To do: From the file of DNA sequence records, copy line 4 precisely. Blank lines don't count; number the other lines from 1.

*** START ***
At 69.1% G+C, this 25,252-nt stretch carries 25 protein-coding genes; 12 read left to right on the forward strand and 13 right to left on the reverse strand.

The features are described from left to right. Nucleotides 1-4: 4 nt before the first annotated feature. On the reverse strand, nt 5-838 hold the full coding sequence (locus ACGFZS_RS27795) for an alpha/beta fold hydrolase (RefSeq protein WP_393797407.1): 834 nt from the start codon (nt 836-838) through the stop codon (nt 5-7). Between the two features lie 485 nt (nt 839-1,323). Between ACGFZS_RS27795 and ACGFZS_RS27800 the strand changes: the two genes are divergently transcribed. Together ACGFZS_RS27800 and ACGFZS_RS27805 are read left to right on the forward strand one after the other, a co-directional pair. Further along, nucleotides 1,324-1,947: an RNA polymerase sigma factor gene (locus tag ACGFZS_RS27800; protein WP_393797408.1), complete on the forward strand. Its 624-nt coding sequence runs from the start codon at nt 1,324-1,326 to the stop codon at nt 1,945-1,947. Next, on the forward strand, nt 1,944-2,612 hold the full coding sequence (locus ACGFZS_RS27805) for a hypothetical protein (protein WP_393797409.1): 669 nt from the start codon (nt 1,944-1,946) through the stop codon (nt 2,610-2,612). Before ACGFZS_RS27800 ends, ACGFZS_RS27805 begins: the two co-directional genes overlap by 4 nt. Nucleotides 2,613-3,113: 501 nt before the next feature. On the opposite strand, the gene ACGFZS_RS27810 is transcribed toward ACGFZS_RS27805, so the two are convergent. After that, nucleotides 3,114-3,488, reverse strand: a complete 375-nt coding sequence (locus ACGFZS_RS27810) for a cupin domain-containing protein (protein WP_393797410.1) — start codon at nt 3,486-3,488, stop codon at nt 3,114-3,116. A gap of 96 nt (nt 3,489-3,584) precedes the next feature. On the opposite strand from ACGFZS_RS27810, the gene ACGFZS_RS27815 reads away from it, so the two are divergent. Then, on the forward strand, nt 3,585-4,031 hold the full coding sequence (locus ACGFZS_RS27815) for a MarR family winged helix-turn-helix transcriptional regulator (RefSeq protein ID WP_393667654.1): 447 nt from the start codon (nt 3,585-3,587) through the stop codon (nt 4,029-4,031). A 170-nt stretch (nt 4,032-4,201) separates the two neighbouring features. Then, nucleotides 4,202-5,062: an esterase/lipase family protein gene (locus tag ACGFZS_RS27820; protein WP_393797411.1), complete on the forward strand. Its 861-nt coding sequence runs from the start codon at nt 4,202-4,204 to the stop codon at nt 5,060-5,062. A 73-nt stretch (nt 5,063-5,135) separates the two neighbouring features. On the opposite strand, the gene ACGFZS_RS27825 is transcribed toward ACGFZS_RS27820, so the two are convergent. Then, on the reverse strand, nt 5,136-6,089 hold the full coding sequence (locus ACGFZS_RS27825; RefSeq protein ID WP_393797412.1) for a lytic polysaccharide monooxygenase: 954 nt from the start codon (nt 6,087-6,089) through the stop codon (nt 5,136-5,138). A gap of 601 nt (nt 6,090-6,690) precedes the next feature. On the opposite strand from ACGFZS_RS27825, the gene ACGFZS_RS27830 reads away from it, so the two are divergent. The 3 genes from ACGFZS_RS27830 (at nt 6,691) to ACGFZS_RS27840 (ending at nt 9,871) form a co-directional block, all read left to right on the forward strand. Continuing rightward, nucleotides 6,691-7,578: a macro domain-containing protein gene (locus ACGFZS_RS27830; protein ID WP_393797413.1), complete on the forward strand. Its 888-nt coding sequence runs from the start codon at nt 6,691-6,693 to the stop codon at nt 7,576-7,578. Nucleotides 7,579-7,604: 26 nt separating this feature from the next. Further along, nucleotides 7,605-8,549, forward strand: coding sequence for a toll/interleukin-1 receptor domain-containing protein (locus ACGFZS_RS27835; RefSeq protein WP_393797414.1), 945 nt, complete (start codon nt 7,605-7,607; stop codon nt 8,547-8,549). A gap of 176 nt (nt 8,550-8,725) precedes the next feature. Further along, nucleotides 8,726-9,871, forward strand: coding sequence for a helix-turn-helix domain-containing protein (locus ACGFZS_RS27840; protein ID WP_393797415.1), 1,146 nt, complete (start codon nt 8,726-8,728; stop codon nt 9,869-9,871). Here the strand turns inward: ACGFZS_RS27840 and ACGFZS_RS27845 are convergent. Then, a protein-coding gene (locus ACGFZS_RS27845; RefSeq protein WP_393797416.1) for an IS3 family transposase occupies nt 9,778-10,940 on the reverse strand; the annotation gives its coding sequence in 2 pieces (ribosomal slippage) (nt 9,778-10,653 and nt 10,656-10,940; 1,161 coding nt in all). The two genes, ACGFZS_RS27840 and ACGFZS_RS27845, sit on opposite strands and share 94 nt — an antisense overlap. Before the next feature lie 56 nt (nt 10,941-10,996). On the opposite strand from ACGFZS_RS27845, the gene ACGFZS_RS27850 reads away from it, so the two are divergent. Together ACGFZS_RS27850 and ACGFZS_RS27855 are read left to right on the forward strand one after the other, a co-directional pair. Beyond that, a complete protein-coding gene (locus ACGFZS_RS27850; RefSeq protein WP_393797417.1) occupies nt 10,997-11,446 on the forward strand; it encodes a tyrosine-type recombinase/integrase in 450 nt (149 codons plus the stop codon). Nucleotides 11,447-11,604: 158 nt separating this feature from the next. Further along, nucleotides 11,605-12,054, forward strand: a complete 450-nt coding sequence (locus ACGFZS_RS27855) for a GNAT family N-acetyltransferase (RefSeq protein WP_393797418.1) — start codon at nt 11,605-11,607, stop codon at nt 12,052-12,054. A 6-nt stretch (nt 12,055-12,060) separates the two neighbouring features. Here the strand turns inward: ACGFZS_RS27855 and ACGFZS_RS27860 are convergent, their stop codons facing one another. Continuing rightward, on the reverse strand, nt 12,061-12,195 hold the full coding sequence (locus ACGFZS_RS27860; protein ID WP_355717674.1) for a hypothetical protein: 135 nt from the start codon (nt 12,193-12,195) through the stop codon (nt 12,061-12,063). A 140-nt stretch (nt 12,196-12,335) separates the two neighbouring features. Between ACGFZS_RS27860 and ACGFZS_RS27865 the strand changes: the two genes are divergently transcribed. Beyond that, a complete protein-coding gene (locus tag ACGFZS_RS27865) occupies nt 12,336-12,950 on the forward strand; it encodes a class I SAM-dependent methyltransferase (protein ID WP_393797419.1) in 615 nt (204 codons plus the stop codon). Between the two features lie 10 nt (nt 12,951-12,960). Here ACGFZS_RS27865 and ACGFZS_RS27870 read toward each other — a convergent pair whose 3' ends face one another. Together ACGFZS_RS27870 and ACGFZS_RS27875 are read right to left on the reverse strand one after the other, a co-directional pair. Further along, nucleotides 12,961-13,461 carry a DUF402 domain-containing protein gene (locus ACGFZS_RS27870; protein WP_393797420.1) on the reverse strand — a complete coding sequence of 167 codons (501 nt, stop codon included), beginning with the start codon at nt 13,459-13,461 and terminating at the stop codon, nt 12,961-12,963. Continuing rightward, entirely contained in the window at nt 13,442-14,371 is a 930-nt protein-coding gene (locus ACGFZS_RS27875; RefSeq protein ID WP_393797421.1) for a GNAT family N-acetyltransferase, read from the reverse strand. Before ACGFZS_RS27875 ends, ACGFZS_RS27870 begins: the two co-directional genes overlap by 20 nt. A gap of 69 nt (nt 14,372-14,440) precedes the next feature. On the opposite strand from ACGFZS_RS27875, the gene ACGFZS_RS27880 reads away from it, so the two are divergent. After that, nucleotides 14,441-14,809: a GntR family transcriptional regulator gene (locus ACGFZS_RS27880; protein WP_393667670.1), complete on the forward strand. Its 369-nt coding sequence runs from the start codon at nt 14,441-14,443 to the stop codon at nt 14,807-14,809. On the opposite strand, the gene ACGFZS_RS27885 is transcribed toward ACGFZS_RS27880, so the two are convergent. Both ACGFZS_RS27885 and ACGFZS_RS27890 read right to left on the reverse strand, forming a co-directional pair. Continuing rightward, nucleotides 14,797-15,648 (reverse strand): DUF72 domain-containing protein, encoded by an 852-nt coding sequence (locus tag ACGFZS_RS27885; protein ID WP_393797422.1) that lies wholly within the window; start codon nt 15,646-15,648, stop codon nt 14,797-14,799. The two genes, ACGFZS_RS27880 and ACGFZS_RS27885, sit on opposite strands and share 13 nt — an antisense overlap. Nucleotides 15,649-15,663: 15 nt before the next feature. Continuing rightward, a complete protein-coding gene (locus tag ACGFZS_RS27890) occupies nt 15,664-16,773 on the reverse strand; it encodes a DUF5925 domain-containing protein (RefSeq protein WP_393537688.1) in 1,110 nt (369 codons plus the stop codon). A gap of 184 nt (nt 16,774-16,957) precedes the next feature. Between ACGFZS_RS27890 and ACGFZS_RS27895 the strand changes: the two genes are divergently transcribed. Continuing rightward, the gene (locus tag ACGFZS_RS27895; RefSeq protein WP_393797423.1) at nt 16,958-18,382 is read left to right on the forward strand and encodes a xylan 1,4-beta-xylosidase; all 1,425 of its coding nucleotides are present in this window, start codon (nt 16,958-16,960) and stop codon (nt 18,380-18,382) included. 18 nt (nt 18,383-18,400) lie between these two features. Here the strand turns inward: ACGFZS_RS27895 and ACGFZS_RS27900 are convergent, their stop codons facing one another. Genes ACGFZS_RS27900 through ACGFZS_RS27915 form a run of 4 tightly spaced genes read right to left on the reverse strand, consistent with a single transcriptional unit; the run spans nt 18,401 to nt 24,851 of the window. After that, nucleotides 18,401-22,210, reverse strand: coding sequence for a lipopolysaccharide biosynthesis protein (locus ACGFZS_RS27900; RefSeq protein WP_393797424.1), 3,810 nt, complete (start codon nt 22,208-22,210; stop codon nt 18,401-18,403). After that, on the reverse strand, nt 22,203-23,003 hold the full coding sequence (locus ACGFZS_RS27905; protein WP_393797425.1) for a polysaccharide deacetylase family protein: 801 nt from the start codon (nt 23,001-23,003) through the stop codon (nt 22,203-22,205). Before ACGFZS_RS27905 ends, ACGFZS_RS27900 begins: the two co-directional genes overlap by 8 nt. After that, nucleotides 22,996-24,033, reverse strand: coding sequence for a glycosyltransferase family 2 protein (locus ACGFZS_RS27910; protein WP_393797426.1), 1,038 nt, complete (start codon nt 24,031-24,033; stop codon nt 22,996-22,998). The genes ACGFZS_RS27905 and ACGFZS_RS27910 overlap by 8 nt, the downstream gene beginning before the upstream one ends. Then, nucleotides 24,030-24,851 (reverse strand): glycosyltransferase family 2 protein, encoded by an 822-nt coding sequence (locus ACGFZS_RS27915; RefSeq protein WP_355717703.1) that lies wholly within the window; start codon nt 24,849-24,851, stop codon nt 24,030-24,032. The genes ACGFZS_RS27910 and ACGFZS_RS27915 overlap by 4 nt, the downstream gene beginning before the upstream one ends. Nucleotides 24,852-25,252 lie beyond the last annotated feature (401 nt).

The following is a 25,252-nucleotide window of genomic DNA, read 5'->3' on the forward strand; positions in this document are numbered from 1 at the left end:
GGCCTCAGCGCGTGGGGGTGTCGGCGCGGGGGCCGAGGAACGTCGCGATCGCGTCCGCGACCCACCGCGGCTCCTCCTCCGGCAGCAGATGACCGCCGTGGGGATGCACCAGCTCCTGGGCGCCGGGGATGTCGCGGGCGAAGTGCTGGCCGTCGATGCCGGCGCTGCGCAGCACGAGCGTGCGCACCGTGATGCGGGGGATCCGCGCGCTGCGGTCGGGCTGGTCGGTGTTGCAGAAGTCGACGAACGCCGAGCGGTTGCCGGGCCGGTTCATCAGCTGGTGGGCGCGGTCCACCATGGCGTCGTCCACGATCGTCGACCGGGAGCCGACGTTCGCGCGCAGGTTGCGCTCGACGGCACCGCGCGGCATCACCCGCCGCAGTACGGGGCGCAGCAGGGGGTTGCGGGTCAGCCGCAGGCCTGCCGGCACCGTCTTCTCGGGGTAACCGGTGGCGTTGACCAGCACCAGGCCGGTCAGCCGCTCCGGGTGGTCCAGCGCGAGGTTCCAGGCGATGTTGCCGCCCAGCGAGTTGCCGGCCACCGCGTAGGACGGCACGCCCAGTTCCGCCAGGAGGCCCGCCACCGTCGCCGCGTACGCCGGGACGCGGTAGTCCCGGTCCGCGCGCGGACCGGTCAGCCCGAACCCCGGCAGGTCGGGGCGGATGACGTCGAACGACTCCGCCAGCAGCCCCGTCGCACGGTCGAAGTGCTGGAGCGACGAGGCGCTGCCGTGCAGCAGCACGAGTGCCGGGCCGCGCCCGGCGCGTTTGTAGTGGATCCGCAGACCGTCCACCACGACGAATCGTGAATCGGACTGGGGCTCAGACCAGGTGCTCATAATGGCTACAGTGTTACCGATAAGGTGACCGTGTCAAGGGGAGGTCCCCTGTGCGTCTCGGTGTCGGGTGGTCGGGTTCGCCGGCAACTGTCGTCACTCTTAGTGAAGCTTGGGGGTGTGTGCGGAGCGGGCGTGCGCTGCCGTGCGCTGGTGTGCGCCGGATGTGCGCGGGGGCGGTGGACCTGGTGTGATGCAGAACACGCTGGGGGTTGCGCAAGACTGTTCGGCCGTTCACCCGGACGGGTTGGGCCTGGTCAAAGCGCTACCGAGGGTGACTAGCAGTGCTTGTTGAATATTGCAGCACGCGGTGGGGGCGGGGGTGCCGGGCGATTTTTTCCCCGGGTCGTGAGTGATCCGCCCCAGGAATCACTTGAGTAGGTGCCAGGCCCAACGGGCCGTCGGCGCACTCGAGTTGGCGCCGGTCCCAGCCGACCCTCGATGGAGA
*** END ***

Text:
GGCCTCAGCGCGTGGGGGTGTCGGCGCGGGGGCCGAGGAACGTCGCGATCGCGTCCGCGACCCACCGCGGCTCCTCCTCCGGCAGCAGATGACCGCCGTGGGGATGCACCAGCTCCTGGGCGCCGGGGATGTCGCGGGCGAAGTGCTGGCCGTCGATGCCGGCGCTGCGCAGCACGAGCGTGCGCACCGTGATGCGGGGGATCCGCGCGCTGCGGTCGGGCTGGTCGGTGTTGCAGAAGTCGACGAACGCCGAGCGGTTGCCGGGCCGGTTCATCAGCTGGTGGGCGCGGTCCACCATGGCGTCGTCCACGATCGTCGACCGGGAGCCGACGTTCGCGCGCAGGTTGCGCTCGACGGCACCGCGCGGCATCACCCGCCGCAGTACGGGGCGCAGCAGGGGGTTGCGGGTCAGCCGCAGGCCTGCCGGCACCGTCTTCTCGGGGTAACCGGTGGCGTTGACCAGCACCAGGCCGGTCAGCCGCTCCGGGTGGTCCAGCGCGAGGTTCCAGGCGATGTTGCCGCCCAGCGAGTTGCCGGCCACCGCGTAGGACGGCACGCCCAGTTCCGCCAGGAGGCCCGCCACCGTCGCCGCGTACGCCGGGACGCGGTAGTCCCGGTCCGCGCGCGGACCGGTCAGCCCGAACCCCGGCAGGTCGGGGCGGATGACGTCGAACGACTCCGCCAGCAGCCCCGTCGCACGGTCGAAGTGCTGGAGCGACGAGGCGCTGCCGTGCAGCAGCACGAGTGCCGGGCCGCGCCCGGCGCGTTTGTAGTGGATCCGCAGACCGTCCACCACGACGAATCGTGAATCGGACTGGGGCTCAGACCAGGTGCTCATAATGGCTACAGTGTTACCGATAAGGTGACCGTGTCAAGGGGAGGTCCCCTGTGCGTCTCGGTGTCGGGTGGTCGGGTTCGCCGGCAACTGTCGTCACTCTTAGTGAAGCTTGGGGGTGTGTGCGGAGCGGGCGTGCGCTGCCGTGCGCTGGTGTGCGCCGGATGTGCGCGGGGGCGGTGGACCTGGTGTGATGCAGAACACGCTGGGGGTTGCGCAAGACTGTTCGGCCGTTCACCCGGACGGGTTGGGCCTGGTCAAAGCGCTACCGAGGGTGACTAGCAGTGCTTGTTGAATATTGCAGCACGCGGTGGGGGCGGGGGTGCCGGGCGATTTTTTCCCCGGGTCGTGAGTGATCCGCCCCAGGAATCACTTGAGTAGGTGCCAGGCCCAACGGGCCGTCGGCGCACTCGAGTTGGCGCCGGTCCCAGCCGACCCTCGATGGAGA